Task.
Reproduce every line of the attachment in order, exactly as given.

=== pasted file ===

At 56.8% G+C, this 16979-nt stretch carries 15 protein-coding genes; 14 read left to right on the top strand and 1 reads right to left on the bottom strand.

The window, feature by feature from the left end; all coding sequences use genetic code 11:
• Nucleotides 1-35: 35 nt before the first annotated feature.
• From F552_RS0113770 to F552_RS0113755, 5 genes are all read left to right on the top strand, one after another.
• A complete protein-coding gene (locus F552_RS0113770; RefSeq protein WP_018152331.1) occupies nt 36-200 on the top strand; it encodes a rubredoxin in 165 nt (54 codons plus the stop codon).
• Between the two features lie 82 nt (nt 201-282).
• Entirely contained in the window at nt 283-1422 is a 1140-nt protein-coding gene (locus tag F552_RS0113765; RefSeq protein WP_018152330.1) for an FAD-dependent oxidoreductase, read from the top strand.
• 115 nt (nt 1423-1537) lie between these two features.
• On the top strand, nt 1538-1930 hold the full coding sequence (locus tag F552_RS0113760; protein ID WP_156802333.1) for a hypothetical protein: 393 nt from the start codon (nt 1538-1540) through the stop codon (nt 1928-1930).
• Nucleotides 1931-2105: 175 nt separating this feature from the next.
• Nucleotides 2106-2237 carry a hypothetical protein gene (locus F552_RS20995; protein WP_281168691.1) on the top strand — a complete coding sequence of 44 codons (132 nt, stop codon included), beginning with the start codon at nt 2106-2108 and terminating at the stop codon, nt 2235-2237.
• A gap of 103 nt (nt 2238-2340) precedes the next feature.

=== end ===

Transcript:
At 56.8% G+C, this 16979-nt stretch carries 15 protein-coding genes; 14 read left to right on the top strand and 1 reads right to left on the bottom strand.

The window, feature by feature from the left end; all coding sequences use genetic code 11:
• Nucleotides 1-35: 35 nt before the first annotated feature.
• From F552_RS0113770 to F552_RS0113755, 5 genes are all read left to right on the top strand, one after another.
• A complete protein-coding gene (locus F552_RS0113770; RefSeq protein WP_018152331.1) occupies nt 36-200 on the top strand; it encodes a rubredoxin in 165 nt (54 codons plus the stop codon).
• Between the two features lie 82 nt (nt 201-282).
• Entirely contained in the window at nt 283-1422 is a 1140-nt protein-coding gene (locus tag F552_RS0113765; RefSeq protein WP_018152330.1) for an FAD-dependent oxidoreductase, read from the top strand.
• 115 nt (nt 1423-1537) lie between these two features.
• On the top strand, nt 1538-1930 hold the full coding sequence (locus tag F552_RS0113760; protein ID WP_156802333.1) for a hypothetical protein: 393 nt from the start codon (nt 1538-1540) through the stop codon (nt 1928-1930).
• Nucleotides 1931-2105: 175 nt separating this feature from the next.
• Nucleotides 2106-2237 carry a hypothetical protein gene (locus F552_RS20995; protein WP_281168691.1) on the top strand — a complete coding sequence of 44 codons (132 nt, stop codon included), beginning with the start codon at nt 2106-2108 and terminating at the stop codon, nt 2235-2237.
• A gap of 103 nt (nt 2238-2340) precedes the next feature.